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Volume 16, Issue 6

Will the Autonomous Vehicle be the New Medium?

by David Smith

(First published on MediaVillage) I love driving and I love my car. I’ve been writing and thinking a lot about the car’s transition into an autonomous vehicle (AV) and the number of changes that will come to our society as a result of this transformation. I think the car’s potential evolution into a new media vehicle is one that certainly deserves our attention.

Is it that far-flung to think that the car will be the new medium? Hasn’t it always been a media vehicle? For years, it has played host to the radio. And with screens and Wi-Fi creeping into cars, especially AVs, computers and TVs will become the next prevalent type of entertainment housed on four wheels. As Apple’s Jeff Williams says, “The car is the ultimate mobile device.” Some are calling AVs the new platform. Whether a platform, or a medium, or both (less filling, tastes great?), big changes are afoot.

Right now, commuters spend between 125 and 375 hours a year getting to work and that number continues to rise (2x over the last 30 years according to Mary Meeker’s latest report). That’s more time than is spent on vacation each year! Over 85% of people commute via auto and 75% of those people commute solo. In San Francisco, only 16% of people commute via public transit, and it is home to the highest concentration of mega commuters (over 90 minutes or 50 miles). AVs are projected to reduce this drive time via driving efficiencies. Some predict that this will enable people to live even further from work. With it being easier than ever to get from point A to point B, the real question we should be debating is, will the ubiquity of AVs actually result in more people going more places? It’s the paradox that always comes with time: You have to fill it somehow.

One thing is clear: If AVs maintain their projected path, those minutes and hours will no longer be filled with radio and reverie, but with visual content digestion. From streaming video to gaming to just plain old surfing the web, the driving experience will transition from its primary purpose of transportation to a combination of work and pleasure “found” time.

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Never have we had a new medium created from scratch with a blank slate of time. Yes, the smart phone is definitely a new medium but the time spent has been sliced out of other activities. Historically, radio and associated media, podcasts, tapes, cassettes, CDs and now streaming music have ruled the road. If you don’t have to pay attention to the road, video or computer time becomes a natural new medium. Radio won’t die, but it is compromised and will need to reinvent itself one more time.

Many car manufacturers are showing high-end concept cars where the dashboard rotates to become a video screen and the chair reclines to become a lounger, which looks awesome, but I can’t help but think many more will be stripped-down models that are used primarily for transportation — most of us carry the devices we need. The growth of Augmented Reality (think about a vastly improved Google Glasses product) could result in us having everything we need via wearables. What are the potential uses, whether through wearables or through embedded video screens, in the AV?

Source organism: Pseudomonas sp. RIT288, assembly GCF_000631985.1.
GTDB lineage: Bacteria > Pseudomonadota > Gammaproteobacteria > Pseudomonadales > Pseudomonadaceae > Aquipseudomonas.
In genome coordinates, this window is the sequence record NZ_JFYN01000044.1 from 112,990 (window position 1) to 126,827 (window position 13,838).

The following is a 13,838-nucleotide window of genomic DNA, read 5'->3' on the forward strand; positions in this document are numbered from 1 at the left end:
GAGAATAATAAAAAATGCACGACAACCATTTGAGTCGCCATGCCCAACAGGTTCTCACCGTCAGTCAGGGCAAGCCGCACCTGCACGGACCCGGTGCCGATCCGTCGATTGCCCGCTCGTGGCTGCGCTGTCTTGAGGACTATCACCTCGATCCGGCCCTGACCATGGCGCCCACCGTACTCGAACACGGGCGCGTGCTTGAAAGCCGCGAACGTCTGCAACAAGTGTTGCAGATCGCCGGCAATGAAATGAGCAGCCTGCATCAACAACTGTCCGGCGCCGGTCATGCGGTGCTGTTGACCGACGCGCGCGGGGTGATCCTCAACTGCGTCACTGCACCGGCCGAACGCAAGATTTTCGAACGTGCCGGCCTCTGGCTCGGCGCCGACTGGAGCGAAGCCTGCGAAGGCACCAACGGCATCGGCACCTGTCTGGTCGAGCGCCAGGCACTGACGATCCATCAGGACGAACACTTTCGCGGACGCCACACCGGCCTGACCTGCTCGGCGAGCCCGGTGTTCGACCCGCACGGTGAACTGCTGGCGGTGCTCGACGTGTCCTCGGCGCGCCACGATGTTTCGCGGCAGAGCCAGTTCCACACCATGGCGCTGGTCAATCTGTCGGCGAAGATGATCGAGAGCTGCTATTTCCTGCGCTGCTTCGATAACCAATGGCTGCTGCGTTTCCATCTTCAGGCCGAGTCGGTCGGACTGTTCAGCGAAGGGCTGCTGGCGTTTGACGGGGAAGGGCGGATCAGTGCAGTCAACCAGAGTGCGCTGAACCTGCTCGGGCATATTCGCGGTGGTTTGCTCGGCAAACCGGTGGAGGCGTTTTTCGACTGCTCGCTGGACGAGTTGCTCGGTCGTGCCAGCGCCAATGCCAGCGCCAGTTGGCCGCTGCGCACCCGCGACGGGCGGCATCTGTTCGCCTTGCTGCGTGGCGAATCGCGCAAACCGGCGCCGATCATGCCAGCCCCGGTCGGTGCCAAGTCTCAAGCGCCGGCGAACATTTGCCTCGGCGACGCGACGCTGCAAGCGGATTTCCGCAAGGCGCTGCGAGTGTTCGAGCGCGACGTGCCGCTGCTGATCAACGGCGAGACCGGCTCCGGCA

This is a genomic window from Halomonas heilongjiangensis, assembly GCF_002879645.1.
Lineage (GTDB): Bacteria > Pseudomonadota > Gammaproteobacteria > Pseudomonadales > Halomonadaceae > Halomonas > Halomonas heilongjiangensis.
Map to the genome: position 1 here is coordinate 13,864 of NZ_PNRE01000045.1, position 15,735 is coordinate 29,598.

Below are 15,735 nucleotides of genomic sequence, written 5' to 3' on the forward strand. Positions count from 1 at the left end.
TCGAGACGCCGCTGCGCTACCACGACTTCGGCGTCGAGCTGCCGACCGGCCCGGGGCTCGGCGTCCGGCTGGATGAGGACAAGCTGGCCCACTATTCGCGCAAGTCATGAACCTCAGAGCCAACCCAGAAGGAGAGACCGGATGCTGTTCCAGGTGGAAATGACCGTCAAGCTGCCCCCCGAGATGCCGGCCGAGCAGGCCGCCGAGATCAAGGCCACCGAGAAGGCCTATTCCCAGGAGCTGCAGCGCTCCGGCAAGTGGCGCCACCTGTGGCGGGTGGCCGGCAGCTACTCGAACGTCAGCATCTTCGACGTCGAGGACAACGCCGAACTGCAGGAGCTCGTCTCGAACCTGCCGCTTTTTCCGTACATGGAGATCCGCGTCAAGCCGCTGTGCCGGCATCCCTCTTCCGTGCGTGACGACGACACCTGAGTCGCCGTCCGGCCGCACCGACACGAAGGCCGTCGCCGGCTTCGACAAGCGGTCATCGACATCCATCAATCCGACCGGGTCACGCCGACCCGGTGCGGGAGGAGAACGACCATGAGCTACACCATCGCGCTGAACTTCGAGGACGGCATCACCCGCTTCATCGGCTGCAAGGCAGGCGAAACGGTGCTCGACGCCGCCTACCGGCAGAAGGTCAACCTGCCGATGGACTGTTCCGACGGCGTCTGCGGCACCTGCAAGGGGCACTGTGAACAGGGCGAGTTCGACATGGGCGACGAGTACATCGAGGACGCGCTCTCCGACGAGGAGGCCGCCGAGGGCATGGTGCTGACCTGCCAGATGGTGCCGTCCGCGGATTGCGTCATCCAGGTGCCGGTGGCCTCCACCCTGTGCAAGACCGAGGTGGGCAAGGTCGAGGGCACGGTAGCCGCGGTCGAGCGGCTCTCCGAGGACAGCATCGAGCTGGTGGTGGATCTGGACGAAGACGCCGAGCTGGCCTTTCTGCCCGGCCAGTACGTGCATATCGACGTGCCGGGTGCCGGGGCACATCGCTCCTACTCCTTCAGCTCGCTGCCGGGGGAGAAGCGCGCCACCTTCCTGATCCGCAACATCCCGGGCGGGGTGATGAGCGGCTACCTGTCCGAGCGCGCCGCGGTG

1) Work: scheduling, emails, conference calls, etc. while on the way to work instead of spending your first hour in the office on these and similar tasks.

2) Entertainment (potentially the greatest use of these video screens): Will it just be an extension of TV? Of Web video? Hard to say, but I don’t see a lot written about development against this platform. VentureBeat recently talked about mobile apps in the AV in a recent article, and while that makes sense, the reality is that given the option many people will choose to relax with lean back video.

This leads us to our closing question: Who will own the new medium? Who wants a piece of the pie? Will AVs be owned individually or will sponsored fleets and sharing culture be the next wave of automotive ownership? Tesla Motors wants to think it will be personal ownership as they have an enormous amount of stake in the game, especially with the latest statement by Elon Musk about Tesla’s need to build 500,000 cars a year to keep up with the demand.  It is my conjecture that companies like Google — despite their little bumblebee cars — just want to own the software and aren’t getting into the automotive industry race anytime soon. In other words, they are definitely in as a publisher, right along with Apple. Even the government, which is often last in line when it comes to jumping on emerging technologies, has proposed spending $4 billion for self-driving cars.

There is little doubt that the upcoming AV epoch will add the car to the list of newest media alongside Virtual Reality and Augmented Reality technologies. In fact, the car might be best suited as the platform to contain both of these enhancements. I would have to agree with Jeff Williams; the car is going to be the ultimate device.

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